Dennis Burke announced Friday he is retiring as CEO of Good Shepherd Health Care System in 2020.
Burke said he doesn’t know exactly what he will be doing after, but he thinks he “still has a few years of relevancy left.”
“I don’t want to just sit on the porch and rock,” he said.
Burke spent 31 years at the helm of the Hermiston hospital, transforming it from a 250-employee hospital to a 700-employee health care system with services ranging from chiropractors to urgent care. GSHCS chair Steve Eldridge said Burke’s leadership enabled Good Shepherd to “thrive.”
“We have experienced very significant growth under his direction and improved quality of care,” he said in a statement.
Eldridge said he helped put Good Shepherd on the “political map” through efforts with the state legislature and testifying before Congressional committees about rural healthcare.
Burke has served on many boards and committees, including the Oregon Association of Hospitals and Health Systems board, OAHHS Small and Rural Hospital Committee, OAHHS Governance Committee and the Political Action Committee and the Critical Access Hospital Leadership Committee of the National Rural Health Association.
“His experience, expertise and passion for providing healthcare services to rural communities have made him a sought-after speaker and panel member on rural healthcare issues,” Eldridge said.
Burke said he will likely retire sometime between March and July of next year, staying on as CEO until the GSHCS board has been able to find a strong candidate and make the transition to new leadership.
He has overseen many transitions for Good Shepherd in the past, from adding new services and purchasing clinics to building multi-million dollar expansions of the medical campus on 11th Street.
The health care industry itself has also changed. Burke said the past three decades have seen major medical advancements and new technology introduced to the field. Providers coordinate care through electronically-shared records. Hospitals have identified best practices to keep patients healthy and are more regulated.
“Hospitals are safer,” Burke said.
There have been challenges too. Increased reporting requirements have added demands on providers’ time, as have more strenuous training requirements. Burke said the way hospitals are financed has undergone “dramatic” changes.
“In rural America, we’re losing a rural hospital every month,” he said.
While rural hospitals struggle to stay staffed and stay afloat financially, they have to balance the rising costs of health care for patients. Burke said the country needs to look at the “inputs” into health care that cause those cost increases.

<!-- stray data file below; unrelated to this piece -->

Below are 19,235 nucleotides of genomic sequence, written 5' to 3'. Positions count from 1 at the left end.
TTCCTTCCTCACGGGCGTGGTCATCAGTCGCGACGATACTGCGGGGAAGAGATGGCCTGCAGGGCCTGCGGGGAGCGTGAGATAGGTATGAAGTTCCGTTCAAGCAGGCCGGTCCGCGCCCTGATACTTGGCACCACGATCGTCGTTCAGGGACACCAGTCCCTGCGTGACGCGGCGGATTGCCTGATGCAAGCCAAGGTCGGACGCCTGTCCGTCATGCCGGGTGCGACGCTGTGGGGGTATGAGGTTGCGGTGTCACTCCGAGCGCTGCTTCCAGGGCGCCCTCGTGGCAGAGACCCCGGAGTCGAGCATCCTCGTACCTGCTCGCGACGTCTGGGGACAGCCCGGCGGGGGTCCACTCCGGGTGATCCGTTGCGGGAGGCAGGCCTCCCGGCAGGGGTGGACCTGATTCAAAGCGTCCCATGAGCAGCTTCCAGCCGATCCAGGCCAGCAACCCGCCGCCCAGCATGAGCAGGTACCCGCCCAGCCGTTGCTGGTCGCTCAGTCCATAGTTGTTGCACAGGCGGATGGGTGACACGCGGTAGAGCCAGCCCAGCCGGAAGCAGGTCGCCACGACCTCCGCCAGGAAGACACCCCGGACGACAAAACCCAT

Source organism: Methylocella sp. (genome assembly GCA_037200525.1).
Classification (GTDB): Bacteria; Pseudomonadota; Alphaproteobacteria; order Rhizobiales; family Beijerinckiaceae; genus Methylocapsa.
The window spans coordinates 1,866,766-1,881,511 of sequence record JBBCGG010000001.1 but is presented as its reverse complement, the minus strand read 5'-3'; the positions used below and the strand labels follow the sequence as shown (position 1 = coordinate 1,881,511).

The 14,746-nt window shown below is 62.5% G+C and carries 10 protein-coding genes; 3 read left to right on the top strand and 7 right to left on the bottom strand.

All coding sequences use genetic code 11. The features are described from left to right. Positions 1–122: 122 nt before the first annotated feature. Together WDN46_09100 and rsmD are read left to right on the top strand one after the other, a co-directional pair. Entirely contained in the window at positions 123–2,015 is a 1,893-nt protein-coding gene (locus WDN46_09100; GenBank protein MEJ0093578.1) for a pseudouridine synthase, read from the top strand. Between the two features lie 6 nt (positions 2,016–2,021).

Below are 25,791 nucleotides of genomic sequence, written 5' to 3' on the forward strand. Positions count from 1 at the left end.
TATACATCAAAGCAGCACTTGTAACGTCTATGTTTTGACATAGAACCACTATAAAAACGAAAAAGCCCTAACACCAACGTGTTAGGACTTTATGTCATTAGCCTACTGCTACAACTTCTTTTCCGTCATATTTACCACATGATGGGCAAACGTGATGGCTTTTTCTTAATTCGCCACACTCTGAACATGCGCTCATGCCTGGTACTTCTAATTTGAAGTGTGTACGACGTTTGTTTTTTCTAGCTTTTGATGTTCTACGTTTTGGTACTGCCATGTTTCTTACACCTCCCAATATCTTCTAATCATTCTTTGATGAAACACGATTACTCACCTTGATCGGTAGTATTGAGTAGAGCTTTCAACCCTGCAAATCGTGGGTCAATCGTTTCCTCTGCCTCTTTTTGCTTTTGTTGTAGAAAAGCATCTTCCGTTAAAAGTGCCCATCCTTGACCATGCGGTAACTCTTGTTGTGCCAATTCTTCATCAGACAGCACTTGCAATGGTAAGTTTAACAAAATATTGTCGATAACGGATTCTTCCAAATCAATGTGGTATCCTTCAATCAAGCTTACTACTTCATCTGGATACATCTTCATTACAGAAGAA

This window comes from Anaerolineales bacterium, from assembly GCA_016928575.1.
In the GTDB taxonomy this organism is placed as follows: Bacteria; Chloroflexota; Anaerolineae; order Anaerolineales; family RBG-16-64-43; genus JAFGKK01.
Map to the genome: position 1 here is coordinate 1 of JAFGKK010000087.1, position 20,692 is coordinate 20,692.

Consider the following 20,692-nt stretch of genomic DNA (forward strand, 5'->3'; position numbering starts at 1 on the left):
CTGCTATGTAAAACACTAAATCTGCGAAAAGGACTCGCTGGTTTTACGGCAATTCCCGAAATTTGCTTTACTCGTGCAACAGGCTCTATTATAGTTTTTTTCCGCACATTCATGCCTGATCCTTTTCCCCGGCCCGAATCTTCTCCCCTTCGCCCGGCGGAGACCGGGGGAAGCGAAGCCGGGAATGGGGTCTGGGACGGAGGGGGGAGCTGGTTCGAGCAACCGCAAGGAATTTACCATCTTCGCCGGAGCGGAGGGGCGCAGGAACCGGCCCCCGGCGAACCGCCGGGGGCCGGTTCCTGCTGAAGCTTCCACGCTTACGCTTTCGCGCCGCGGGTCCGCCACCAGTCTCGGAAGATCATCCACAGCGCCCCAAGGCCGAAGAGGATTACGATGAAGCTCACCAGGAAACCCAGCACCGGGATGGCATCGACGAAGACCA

Those inputs include rising prescription drug prices, increased personnel costs driven by physician and nursing shortages, and increased regulations.
“Every time a new regulation comes out — well intended — there is rarely an accurate calculation of how much it will cost to implement it,” Burke said.
During his time at Good Shepherd, Burke has testified on those issues before the Oregon Legislature and Congressional committees. He said he doesn’t see the United States going to a socialized, single-payer health care system — something he’s “not a fan of” — but the country does need to continue to create solutions for increasing the affordability and availability of health care.
While rural hospitals struggle to retain staff, Burke said Good Shepherd has been more successful in recruiting and retaining providers in recent years.
“Obviously that’s a benefit to the community, that we’re getting the number of physicians we need,” he said. “For many years we didn’t have nearly enough, and now it’s getting better. We grow our own, and that’s helped.”
It also helps that Good Shepherd has been named one of The Oregonian’s top workplaces in Oregon multiple times. Burke said there are many reasons Good Shepherd is a great place to work, but its people definitely top the list.
Burke said he hadn’t necessarily intended to spend so much of his career in Hermiston, but the community became home and he has “deeply loved” the work.
“The job is challenging, but I have enjoyed it immensely,” he said.
Burke got his start in the health care industry in the 1960s, when his father, a hospital administrator, hired him as a janitor. Burke encouraged young people to consider a job in health care, calling it a fulfilling experience.
“It’s a career that’s not going away,” he said. “Even though we don’t know what changes the future holds for the industry, people will still need care.”